Officer Who Displayed Nazi Insignia Will Receive $1.5 Million to Resign

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The City of Kent, Wash., will pay more than $1.5 million to an assistant police chief to resign after he was disciplined for displaying a Nazi insignia on his office door.

The officer, Assistant Chief Derek Kammerzell, taped the symbol of oak leaves and diamonds, signifying the rank of Obergruppenführer, a high-ranking SS officer, to his office door in September 2020, according to the city of Kent, which is south of Seattle. The city said in a statement released last week that it had settled with the chief on Wednesday.

Chief Kammerzell was initially suspended from the City of Kent Police Department for two weeks. But in late December 2021, after an outcry from the Jewish community and others at what they described as an inadequate response, the city placed Chief Kammerzell on paid administrative leave and asked him to resign.

In the statement, the city acknowledged that the settlement was a “substantial sum,” but said that it had made “numerous attempts” to negotiate a smaller settlement with Chief Kammerzell’s lawyer, who officials said had initially demanded more than $3.1 million.

“We strongly believe that settling this matter will be a substantial step towards meeting our commitment to the community,” the city said in the statement, adding that it was clear that Chief Kammerzell would have had “significant difficulty being an effective leader in the department and the community.”

The settlement follows months of negotiations and an investigation of Chief Kammerzell, conducted by a private law firm, that was ordered by the city after an officer in the same department noticed the Nazi insignia on his door.

The officer told an investigator that Chief Kammerzell had more than once told a joke “that his grandfather died in the Holocaust after getting drunk and falling” out of the guard tower.

Another detective said that several years ago, Chief Kammerzell had showed him “a photograph on his cellphone in which he was wearing lederhosen and had his facial hair shaved in the form of a Hitler mustache.”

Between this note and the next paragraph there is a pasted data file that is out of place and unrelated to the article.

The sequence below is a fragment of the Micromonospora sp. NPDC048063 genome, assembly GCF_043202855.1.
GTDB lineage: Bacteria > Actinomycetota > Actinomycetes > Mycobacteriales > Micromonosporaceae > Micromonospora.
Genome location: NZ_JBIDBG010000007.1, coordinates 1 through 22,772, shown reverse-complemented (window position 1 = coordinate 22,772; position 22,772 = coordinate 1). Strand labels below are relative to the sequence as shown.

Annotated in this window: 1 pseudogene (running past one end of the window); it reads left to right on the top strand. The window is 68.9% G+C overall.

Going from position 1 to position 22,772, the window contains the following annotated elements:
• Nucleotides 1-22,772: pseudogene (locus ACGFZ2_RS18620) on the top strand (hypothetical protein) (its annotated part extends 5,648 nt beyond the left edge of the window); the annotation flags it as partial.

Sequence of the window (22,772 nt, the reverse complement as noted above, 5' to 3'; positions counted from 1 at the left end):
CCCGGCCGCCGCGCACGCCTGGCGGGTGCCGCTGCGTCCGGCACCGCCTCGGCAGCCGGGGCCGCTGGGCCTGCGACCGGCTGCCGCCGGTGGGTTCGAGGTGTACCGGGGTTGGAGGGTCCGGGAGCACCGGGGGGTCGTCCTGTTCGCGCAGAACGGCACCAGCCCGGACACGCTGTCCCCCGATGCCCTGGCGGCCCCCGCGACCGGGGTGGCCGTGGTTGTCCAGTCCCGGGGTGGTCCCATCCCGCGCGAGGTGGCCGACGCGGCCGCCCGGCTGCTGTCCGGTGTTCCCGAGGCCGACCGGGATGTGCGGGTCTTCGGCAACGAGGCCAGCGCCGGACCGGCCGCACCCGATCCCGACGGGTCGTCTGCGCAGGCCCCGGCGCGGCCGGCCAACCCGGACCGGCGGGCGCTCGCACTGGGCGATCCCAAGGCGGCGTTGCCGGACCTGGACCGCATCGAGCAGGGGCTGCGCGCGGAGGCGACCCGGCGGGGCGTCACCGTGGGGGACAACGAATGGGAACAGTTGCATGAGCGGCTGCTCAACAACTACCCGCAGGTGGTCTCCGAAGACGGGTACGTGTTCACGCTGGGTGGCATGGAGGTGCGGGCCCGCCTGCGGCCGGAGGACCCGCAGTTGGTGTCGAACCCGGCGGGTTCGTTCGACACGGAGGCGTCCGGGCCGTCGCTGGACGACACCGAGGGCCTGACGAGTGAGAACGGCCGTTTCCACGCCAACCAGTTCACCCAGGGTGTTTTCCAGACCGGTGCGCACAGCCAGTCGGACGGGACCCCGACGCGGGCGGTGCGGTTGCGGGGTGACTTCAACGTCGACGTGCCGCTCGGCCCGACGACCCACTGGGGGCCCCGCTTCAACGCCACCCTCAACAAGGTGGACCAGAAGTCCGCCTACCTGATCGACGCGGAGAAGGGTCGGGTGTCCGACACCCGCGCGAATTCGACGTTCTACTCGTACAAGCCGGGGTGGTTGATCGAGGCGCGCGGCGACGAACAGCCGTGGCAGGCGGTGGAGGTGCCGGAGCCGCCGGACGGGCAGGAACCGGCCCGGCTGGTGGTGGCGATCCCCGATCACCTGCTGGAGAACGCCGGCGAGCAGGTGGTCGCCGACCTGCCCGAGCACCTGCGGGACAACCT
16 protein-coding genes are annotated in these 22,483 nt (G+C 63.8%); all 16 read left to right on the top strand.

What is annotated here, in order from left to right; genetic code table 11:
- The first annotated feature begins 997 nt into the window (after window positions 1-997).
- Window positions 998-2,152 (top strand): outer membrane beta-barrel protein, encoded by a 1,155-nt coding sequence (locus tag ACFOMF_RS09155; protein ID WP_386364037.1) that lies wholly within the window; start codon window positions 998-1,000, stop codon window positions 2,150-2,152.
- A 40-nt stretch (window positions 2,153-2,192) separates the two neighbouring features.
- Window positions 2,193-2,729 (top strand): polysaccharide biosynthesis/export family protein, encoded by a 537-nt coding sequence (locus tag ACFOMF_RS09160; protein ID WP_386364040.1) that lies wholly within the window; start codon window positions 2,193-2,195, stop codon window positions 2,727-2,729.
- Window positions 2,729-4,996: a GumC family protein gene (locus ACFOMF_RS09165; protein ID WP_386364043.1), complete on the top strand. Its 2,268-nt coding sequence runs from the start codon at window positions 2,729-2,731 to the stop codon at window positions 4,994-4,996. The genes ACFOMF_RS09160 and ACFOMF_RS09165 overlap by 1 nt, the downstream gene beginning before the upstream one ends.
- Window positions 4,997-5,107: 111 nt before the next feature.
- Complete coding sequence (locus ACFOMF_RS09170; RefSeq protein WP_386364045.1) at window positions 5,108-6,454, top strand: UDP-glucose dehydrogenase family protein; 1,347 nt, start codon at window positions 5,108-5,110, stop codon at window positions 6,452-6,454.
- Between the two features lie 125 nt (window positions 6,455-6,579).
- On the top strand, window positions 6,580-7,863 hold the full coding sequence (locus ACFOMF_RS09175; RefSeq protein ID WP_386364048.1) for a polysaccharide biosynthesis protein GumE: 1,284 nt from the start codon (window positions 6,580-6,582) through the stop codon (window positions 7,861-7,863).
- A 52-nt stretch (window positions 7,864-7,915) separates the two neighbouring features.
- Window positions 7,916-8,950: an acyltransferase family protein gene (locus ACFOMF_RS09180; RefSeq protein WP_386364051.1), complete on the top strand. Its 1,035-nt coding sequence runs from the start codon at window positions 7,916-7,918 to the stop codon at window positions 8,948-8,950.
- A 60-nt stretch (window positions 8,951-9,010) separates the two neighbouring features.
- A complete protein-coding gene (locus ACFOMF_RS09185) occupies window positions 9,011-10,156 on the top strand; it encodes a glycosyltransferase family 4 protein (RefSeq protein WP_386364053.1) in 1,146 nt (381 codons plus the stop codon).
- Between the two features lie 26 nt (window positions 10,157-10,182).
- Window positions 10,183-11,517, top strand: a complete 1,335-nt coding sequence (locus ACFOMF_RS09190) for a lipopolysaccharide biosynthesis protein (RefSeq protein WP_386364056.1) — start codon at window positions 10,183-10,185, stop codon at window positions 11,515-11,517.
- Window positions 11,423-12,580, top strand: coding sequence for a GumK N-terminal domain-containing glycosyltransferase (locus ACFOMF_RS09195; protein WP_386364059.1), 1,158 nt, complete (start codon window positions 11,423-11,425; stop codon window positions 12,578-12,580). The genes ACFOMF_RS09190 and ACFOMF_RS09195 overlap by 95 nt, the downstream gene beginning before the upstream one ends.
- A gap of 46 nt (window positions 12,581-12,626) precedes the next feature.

He said that Chief Kammerzell had also told him that he had once “taken a photo with a public figure and raised his hand in a ‘heil Hitler’ sign as a joke.”

According to the investigation, Chief Kammerzell admitted to placing what he described as a “German rank insignia” above the nameplate on his door, and recalled that someone in the department had once given him the nickname the “German General” because of his last name and German heritage. He said that he had embraced the nickname.

That nickname, he added, later “morphed” into Obergruppenführer, considered the SS equivalent of a Western general. He said he had learned the term from a television show, “The Man in the High Castle.” The show, based on a novel by Philip K. Dick, explores an alternate reality in which the Allied powers lost World War II and Japan and Germany rule the United States.

Chief Kammerzell said he had Googled the term Obergruppenführer, according to the investigation, and that one of the results of the search was the insignia, which he printed and placed above his door.

According to the investigation, Chief Kammerzell denied “expressing any positive sentiments about either Nazis or fascist governments.” But it was not plausible, the investigator said, that he “would not understand the Nazi affiliation” of the symbol placed on his door.

The Kent Police Officers Association and a lawyer known to have represented the association did not respond to requests for comment on Monday.

In a statement released Friday, the Jewish Federation of Greater Seattle said that while it was “disturbing that an individual who elevated and honored Nazi imagery and titles and joked about the Holocaust should receive a $1.52 million settlement” it understood that the City of Kent had “limited options.”

The City of Kent said that under federal and state law, it had been unable to terminate Chief Kammerzell after his suspension because of “double jeopardy principles,” a clause in the Fifth Amendment that prohibits prosecuting people twice for substantially the same crime. Had he been terminated initially, the city added, it was “confident he would have been returned to work by an independent arbitrator.”

A representative from the mayor’s office said the city would not comment further on Monday. The Jewish Federation said the payout was the “best possible outcome” because it ensured Chief Kammerzell would not return to his role in law enforcement.

Maxima Patashnik, a spokeswoman for the group, said by phone on Monday that Chief Kammerzell’s behavior had felt particularly egregious because the Jewish community relies on law enforcement to protect its synagogues and community centers.

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